Sunday, November 25, 2018

You're (Not) On Your Own, Well Not Anymore... Pregens for Twilight: 2000

... Shortly before sunup, Polish armored vehicles entered the division headquarters area. The division commander radioed in the clear to all units: 
"Good luck. You're on your own, now." 
The above, taken from the T2k v1.0 "Escape from Kalisz" Adventure Handout, is the canonical beginning of a Twilight 2000 campaign (and in fact the last sentence is the name of the only T2k fanzine I'm aware of). It's a grim start for some, introducing the "Poland sandbox" play-style that marks the first run of modules in the game, culminating in the classic finale Going Home.

One of the main barriers to starting a Twilight 2000 campaign in my mind is, in fact, this YOYO effect (ie. you're on your own)  - the unfamiliarity of the game system to most, both due to its venerable age and it's non-d20 roots (in the sense of the OGL d20, as T2k v2.2 does use a d20). It's also quite complex and detailed - some would say that's a large part of its charm but I think this is something that contributes to the steep learning curve for novice players and GMs.

These are not characteristics unique to Twilight 2000 by any means, rather they are common limitations of older style games from the time before the technology and craft of game design had matured to the modern sensibilities of today.

Pregenerated Characters

A strategy sometimes used by more modern RPGs (but also interestingly enough, commonplace in older original RPG modules designed for "tournament" play and some newer OSR offerings) is the use of pre-generated characters (aka "pregens") covering the basic archetypes.

This approach allows a ready supply to the PCs for a "Quick Start" or to illustrate the final product of character generation to make it easier for new players. Even if not used for those purposes, these "pregens" can help round out the roster of smaller groups with a small cohort of backup support characters in the event of an untimely character death and/or provide ready to use potential henchmen, followers, and hirelings.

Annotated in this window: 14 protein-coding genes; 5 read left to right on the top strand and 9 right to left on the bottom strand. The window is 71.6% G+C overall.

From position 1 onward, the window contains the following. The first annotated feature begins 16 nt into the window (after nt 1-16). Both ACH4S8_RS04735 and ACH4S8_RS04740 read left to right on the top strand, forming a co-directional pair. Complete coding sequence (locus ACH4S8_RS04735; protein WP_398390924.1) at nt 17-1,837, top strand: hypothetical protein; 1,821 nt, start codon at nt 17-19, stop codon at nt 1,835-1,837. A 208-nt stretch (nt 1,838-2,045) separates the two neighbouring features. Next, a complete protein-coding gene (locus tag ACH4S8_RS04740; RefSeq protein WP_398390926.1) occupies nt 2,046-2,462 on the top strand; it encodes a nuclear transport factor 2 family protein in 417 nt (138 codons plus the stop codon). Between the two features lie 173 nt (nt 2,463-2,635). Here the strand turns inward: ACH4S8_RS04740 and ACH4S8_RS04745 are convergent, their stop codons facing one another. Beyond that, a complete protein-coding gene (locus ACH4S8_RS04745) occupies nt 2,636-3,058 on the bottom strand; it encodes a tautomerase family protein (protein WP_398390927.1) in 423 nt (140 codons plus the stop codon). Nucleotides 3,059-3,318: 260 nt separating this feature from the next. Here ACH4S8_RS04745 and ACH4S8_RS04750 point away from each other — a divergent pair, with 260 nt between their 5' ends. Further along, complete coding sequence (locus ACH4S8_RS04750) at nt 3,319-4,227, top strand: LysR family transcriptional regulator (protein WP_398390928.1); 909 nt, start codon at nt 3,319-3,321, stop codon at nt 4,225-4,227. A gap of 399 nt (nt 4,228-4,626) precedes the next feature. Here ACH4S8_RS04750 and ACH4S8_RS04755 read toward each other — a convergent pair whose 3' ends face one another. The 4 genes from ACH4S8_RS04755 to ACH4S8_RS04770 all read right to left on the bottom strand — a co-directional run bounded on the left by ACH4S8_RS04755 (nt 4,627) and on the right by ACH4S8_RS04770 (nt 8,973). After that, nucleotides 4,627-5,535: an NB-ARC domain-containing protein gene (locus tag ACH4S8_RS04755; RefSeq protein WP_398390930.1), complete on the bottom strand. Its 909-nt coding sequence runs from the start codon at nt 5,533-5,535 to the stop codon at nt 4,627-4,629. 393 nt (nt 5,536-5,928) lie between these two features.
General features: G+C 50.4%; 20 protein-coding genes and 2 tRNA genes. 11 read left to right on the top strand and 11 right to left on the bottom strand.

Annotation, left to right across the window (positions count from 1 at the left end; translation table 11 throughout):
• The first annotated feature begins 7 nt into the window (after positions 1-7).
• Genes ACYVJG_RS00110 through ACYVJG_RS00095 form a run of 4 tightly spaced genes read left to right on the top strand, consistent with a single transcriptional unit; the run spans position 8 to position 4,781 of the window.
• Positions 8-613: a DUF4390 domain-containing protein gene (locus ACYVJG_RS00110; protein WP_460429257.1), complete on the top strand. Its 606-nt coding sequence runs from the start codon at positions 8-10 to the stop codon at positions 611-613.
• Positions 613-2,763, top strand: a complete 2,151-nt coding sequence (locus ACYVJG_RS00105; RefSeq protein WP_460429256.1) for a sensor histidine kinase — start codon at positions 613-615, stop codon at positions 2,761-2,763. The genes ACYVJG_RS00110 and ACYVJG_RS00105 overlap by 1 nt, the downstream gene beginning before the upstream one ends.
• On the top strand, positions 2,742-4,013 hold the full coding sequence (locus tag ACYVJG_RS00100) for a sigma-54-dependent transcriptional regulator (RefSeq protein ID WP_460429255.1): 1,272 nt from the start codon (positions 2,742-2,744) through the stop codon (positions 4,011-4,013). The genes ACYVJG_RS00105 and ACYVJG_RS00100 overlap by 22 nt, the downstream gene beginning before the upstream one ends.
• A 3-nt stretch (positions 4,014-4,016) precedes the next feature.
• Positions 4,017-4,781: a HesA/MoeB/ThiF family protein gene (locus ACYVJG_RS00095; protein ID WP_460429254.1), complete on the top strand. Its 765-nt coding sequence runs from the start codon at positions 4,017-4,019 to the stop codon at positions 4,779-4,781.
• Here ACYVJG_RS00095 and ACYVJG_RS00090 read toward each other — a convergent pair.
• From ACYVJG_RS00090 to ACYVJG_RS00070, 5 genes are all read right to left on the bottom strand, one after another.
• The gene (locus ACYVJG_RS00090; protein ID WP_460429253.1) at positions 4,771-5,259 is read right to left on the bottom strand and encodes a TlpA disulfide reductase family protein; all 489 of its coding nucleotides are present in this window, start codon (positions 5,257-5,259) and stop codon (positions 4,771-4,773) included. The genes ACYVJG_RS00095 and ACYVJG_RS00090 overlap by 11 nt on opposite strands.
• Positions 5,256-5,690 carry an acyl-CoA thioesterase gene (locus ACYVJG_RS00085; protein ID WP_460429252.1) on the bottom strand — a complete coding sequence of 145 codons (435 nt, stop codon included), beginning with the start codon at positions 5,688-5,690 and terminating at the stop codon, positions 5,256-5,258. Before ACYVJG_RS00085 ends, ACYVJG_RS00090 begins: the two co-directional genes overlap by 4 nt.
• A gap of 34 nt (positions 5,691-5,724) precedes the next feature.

Oddly, although both editions of the game had basic rules for generating NPCs of different ranking (Novice/Expert/Veteran/Elite) and some basic guidelines for combat opponents and supporting cast (including an excellent card-based "motivation" generator), I haven't yet found a supplement with properly statted pregens, which seems an oversight looking from a more modern perspective.

But not everyone likes pregens I hear you say - often on the basis they "lack character"...

During my time writing for Atlas Game's Ars Magica 5th edition (aka ArM5), many of us adopted an approach of creating a base character or creature (particularly for supplements containing a lot of minor NPC archetypes such as Covenants & Grogs, in my case more for the various jinn of The Cradle and the Crescent) and providing customisation notes that allowed individual players. By providing a few variations to the base worked out "template character", this provided not only an expanded roster but also inspiration and to some extent licence to "kit bash", "hack" or otherwise "mod" the stock pregen into something that a player could identify with as their own as "theirs".

I think this approach has promise, so it's something I tried to bear in mind and incorporate into the final design when I generated a handful of pregen T2k v2.2 characters a few years ago as a side project for my ArM5 blog, My Life as a Grog, but I'll dust them off, tweak them according to the active philosophy and post them here for more general use.

Looking through my notes I have the following archetypes to be posted:
(and this post can act as an index as I upload the specific base characters)

So remember, #YNOYO (You're Not On You're Own)...

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